PSV is a pressure-targeted mode of ventilation, that provides breath-by-breath patient-triggered support, synchronized with the patient's inspiratory effort . Following the detection of patient's inspiratory effort, a demand valve allows the airway pressure to rise to a pre-set level, which is maintained until the detection of the patient's wish to expire. At this stage an expiratory trigger system stops the support and allows the airway pressure to drop down to the expiratory level. Expiration is therefore passive in principle, while a selected level of positive end-expiratory pressure (PEEP) can be applied. Thus, PSV requires a patient's intact drive to breathe. As increasing levels of pressure support are used, the inspiratory muscles progressively unload and the patient's inspiratory work of breathing (WOB) and the pressure time product (PTP) decrease [5-7]. These changes are commonly associated with a decrease in respiratory rate (RR), in respiratory neural drive and in P0.1 [6,8], while tidalvolume (Vt) shows a tendency to increase [2, 7]. Indeed, the clinician can set the ventilator to obtain a target patient effort by simply adjusting the pressure support level. However, despite these major features, and the claimed better synchronization and patient comfort compared to other popular weaning modes such as SIMV [2, 7], the advantages of PSV in weaning patients from the ventilator are non univocal [9, 10]. Moreover, new ventilatory modes promising better patient ventilator synchronization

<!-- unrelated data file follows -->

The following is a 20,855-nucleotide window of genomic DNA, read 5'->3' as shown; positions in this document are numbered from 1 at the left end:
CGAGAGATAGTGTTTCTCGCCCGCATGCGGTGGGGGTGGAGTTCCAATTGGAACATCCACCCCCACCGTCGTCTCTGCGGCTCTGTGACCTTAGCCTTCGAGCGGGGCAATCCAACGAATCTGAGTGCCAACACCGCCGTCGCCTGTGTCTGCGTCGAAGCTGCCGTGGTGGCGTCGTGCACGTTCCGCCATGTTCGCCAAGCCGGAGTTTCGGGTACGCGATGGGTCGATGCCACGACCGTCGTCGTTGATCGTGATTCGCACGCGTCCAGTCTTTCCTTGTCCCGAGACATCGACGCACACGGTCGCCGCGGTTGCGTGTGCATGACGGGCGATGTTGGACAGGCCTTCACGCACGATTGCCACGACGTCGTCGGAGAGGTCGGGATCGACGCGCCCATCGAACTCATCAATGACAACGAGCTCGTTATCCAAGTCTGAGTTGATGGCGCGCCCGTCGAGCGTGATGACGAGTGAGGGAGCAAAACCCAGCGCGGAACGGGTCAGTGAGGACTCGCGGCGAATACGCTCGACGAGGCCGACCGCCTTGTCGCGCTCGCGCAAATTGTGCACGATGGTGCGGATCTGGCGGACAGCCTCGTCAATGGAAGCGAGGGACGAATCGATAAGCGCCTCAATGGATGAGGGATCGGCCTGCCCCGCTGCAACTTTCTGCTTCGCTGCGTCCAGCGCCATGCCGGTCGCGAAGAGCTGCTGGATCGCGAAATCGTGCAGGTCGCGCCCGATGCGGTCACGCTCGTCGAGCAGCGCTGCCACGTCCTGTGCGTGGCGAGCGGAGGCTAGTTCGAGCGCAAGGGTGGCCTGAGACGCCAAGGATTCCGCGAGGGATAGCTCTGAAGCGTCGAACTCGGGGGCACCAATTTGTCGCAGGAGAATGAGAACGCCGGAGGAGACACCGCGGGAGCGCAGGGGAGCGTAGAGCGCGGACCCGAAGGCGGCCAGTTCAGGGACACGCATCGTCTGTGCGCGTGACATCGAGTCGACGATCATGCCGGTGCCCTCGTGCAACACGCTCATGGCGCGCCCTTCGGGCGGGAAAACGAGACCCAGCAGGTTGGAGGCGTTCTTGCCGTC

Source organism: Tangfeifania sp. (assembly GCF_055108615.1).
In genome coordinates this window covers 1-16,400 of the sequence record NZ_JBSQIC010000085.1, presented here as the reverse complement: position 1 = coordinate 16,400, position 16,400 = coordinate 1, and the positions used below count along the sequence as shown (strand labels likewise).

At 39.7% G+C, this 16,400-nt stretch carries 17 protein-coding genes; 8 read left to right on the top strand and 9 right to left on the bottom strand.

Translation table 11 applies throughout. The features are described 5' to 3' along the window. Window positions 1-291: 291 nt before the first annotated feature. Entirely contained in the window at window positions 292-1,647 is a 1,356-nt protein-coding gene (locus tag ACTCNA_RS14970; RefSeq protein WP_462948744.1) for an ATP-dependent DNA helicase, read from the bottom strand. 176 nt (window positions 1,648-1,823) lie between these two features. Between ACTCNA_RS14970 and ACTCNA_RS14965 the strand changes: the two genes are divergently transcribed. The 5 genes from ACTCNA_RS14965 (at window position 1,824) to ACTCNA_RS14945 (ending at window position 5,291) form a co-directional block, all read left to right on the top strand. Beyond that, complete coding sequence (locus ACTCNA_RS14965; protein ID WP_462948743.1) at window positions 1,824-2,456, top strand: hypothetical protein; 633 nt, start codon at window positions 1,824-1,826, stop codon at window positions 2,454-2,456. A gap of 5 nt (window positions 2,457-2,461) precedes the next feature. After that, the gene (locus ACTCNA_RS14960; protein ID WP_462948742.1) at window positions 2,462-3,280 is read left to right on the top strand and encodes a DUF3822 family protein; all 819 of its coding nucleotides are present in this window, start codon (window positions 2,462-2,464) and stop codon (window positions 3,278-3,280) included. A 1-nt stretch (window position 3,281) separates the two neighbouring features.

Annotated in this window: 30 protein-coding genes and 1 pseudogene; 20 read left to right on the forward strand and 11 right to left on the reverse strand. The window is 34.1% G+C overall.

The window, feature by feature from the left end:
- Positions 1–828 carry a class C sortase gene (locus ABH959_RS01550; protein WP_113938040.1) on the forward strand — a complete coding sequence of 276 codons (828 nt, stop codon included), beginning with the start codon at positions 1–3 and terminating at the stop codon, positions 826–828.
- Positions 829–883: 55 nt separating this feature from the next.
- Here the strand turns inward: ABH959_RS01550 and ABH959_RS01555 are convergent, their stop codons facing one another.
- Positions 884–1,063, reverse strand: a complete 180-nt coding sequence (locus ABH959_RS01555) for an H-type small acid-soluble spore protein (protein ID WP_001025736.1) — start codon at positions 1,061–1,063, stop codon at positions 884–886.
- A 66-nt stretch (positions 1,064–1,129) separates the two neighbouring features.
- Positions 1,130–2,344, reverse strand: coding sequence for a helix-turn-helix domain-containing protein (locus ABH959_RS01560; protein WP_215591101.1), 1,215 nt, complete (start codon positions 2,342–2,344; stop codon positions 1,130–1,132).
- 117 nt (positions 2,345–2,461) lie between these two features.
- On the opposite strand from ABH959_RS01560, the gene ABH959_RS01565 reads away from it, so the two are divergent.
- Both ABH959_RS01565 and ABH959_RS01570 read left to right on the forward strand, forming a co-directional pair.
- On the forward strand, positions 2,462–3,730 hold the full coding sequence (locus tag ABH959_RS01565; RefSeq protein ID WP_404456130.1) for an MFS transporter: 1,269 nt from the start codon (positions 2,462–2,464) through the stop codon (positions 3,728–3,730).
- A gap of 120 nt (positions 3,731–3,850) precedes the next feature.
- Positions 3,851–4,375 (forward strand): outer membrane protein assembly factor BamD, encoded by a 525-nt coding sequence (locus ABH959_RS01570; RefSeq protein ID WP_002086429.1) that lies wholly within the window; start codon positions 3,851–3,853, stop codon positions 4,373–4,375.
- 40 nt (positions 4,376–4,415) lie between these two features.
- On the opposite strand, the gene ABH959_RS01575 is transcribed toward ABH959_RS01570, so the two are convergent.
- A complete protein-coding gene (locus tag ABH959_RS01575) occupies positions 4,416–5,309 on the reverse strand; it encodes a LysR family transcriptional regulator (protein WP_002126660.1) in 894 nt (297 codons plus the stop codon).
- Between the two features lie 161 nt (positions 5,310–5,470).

and comfort [12, 13] have partially overcome the advantages of PSV. Still, as recently reported, PSV alone (36% of patients) or in combination with SIMV (28% of patients), is the most frequent weaning ventilatory mode  in North America, South America, Portugal and Spain.
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